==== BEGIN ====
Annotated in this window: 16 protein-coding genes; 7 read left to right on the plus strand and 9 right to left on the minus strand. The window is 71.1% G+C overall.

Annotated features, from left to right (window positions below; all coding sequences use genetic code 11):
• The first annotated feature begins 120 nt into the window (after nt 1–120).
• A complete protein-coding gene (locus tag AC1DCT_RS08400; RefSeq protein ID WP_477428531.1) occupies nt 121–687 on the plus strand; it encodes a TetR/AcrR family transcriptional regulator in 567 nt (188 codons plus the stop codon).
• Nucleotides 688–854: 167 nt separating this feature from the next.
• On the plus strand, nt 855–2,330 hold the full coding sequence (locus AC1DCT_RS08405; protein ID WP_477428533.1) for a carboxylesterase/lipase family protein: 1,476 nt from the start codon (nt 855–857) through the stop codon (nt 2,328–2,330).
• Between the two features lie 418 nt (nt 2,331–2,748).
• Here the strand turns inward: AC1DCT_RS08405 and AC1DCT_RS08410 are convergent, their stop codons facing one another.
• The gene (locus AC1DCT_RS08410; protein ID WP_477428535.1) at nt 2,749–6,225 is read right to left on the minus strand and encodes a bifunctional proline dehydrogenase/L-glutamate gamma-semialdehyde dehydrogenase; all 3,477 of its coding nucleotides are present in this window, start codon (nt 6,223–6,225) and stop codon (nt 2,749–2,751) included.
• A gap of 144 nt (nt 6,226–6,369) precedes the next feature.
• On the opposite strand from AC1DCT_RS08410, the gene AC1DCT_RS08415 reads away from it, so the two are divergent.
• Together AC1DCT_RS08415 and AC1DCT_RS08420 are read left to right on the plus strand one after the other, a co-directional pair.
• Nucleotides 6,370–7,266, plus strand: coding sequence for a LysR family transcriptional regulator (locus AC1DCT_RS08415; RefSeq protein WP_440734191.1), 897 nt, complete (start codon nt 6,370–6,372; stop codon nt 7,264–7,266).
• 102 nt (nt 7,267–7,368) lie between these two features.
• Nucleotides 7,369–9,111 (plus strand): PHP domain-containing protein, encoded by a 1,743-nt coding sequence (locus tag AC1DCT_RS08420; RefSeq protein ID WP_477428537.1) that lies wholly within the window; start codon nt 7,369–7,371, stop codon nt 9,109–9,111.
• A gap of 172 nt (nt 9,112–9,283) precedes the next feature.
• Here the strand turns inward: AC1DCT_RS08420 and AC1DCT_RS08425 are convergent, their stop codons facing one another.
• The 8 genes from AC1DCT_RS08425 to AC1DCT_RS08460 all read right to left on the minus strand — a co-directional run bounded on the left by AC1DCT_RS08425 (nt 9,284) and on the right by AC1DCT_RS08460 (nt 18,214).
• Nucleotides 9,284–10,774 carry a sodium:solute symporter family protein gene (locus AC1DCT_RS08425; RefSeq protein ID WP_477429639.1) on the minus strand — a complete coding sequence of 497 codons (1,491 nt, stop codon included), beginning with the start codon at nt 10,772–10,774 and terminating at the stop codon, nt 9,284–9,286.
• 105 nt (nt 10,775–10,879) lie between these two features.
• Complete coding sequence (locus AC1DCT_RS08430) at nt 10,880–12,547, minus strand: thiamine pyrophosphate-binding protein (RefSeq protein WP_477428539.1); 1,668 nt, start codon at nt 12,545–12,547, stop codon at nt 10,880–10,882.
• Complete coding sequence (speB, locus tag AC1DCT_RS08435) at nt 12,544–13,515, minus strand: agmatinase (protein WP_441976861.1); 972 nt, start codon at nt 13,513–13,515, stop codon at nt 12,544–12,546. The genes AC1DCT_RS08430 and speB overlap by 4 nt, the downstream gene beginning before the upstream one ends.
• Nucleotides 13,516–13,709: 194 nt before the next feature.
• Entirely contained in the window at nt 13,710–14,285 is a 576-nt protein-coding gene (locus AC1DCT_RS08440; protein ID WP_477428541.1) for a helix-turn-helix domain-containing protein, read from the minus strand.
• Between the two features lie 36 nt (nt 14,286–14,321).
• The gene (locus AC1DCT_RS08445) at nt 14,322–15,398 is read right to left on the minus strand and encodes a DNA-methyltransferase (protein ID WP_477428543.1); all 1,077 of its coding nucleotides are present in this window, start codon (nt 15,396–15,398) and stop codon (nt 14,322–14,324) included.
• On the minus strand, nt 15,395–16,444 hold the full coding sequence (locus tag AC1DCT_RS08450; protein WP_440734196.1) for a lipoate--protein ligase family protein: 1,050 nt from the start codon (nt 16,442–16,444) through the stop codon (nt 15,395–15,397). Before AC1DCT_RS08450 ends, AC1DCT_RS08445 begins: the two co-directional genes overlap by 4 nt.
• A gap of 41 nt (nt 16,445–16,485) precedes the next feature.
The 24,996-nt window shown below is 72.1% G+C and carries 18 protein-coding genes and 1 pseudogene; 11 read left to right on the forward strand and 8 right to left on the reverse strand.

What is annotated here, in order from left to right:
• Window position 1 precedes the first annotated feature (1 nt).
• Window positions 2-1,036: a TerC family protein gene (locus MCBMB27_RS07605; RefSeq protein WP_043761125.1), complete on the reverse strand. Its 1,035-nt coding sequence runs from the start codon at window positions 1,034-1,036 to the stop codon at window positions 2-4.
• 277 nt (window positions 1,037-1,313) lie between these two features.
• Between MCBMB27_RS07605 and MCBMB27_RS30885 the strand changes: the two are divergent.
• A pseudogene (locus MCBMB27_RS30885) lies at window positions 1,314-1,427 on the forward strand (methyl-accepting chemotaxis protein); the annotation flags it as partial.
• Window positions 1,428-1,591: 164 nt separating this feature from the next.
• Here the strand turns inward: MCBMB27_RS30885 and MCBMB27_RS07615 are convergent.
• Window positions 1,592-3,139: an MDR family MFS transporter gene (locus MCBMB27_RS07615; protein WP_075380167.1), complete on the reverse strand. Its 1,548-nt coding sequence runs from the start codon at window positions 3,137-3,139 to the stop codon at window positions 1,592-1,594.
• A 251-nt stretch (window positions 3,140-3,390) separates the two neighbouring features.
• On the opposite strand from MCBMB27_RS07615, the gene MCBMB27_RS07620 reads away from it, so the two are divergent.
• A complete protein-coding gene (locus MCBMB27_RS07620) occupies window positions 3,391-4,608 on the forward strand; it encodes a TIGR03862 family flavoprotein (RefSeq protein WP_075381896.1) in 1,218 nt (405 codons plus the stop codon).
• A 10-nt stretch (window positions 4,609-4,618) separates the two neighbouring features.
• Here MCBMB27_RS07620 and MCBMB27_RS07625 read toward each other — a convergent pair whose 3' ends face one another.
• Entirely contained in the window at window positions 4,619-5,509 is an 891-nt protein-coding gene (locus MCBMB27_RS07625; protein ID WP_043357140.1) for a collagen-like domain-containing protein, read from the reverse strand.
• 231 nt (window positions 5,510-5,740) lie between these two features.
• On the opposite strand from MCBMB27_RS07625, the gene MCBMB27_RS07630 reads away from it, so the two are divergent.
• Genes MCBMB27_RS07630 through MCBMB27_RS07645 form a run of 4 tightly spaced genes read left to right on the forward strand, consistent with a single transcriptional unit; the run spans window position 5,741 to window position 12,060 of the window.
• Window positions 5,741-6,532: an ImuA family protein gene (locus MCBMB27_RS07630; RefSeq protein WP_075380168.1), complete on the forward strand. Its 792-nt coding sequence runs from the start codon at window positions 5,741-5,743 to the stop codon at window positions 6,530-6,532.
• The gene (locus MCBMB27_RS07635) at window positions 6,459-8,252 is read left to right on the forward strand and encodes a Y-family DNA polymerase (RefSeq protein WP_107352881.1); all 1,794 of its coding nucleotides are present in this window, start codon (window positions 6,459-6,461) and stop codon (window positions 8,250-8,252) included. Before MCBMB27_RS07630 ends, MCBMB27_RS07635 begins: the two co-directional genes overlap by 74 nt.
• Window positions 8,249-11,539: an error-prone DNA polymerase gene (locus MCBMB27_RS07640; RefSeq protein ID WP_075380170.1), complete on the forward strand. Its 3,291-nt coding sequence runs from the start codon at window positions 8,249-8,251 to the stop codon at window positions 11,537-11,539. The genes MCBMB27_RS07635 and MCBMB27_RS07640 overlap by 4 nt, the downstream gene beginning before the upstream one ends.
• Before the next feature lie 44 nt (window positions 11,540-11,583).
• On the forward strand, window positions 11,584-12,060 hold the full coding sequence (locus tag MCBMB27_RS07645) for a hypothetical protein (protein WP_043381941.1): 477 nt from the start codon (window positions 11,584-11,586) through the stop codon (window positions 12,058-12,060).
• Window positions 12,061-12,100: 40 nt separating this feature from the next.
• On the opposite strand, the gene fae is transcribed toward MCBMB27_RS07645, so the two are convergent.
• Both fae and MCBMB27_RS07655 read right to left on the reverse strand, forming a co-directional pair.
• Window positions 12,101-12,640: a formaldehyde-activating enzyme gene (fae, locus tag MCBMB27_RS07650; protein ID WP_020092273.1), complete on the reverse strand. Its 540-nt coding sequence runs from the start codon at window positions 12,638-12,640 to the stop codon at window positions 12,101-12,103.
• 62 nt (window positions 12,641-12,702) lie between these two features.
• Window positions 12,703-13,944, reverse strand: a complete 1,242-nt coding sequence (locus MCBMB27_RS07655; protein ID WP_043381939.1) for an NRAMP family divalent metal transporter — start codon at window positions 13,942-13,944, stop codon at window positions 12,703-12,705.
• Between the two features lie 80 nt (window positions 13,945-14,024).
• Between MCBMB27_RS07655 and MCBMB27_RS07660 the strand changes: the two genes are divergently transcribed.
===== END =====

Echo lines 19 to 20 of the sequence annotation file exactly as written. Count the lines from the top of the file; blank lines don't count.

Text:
• Nucleotides 9,284–10,774 carry a sodium:solute symporter family protein gene (locus AC1DCT_RS08425; RefSeq protein ID WP_477429639.1) on the minus strand — a complete coding sequence of 497 codons (1,491 nt, stop codon included), beginning with the start codon at nt 10,772–10,774 and terminating at the stop codon, nt 9,284–9,286.
• 105 nt (nt 10,775–10,879) lie between these two features.